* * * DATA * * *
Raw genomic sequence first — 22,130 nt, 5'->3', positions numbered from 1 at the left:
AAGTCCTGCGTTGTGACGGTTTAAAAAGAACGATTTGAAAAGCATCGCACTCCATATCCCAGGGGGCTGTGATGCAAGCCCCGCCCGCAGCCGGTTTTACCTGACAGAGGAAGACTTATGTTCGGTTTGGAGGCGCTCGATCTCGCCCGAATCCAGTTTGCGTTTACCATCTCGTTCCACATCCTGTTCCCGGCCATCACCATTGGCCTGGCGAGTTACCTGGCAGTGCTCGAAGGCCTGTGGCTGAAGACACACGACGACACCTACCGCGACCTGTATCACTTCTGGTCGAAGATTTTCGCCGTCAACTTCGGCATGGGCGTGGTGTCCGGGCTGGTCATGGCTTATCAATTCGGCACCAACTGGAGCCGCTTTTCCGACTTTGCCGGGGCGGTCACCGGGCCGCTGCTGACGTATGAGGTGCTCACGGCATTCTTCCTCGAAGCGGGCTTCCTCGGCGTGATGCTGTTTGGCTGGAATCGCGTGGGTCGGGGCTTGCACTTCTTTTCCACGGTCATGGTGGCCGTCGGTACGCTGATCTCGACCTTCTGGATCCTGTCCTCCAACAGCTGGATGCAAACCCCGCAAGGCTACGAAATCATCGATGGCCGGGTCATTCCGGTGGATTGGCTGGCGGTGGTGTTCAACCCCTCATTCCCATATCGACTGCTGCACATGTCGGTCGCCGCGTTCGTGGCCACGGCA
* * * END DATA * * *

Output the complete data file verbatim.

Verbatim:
Raw genomic sequence first — 22,130 nt, 5'->3', positions numbered from 1 at the left:
AAGTCCTGCGTTGTGACGGTTTAAAAAGAACGATTTGAAAAGCATCGCACTCCATATCCCAGGGGGCTGTGATGCAAGCCCCGCCCGCAGCCGGTTTTACCTGACAGAGGAAGACTTATGTTCGGTTTGGAGGCGCTCGATCTCGCCCGAATCCAGTTTGCGTTTACCATCTCGTTCCACATCCTGTTCCCGGCCATCACCATTGGCCTGGCGAGTTACCTGGCAGTGCTCGAAGGCCTGTGGCTGAAGACACACGACGACACCTACCGCGACCTGTATCACTTCTGGTCGAAGATTTTCGCCGTCAACTTCGGCATGGGCGTGGTGTCCGGGCTGGTCATGGCTTATCAATTCGGCACCAACTGGAGCCGCTTTTCCGACTTTGCCGGGGCGGTCACCGGGCCGCTGCTGACGTATGAGGTGCTCACGGCATTCTTCCTCGAAGCGGGCTTCCTCGGCGTGATGCTGTTTGGCTGGAATCGCGTGGGTCGGGGCTTGCACTTCTTTTCCACGGTCATGGTGGCCGTCGGTACGCTGATCTCGACCTTCTGGATCCTGTCCTCCAACAGCTGGATGCAAACCCCGCAAGGCTACGAAATCATCGATGGCCGGGTCATTCCGGTGGATTGGCTGGCGGTGGTGTTCAACCCCTCATTCCCATATCGACTGCTGCACATGTCGGTCGCCGCGTTCGTGGCCACGGCA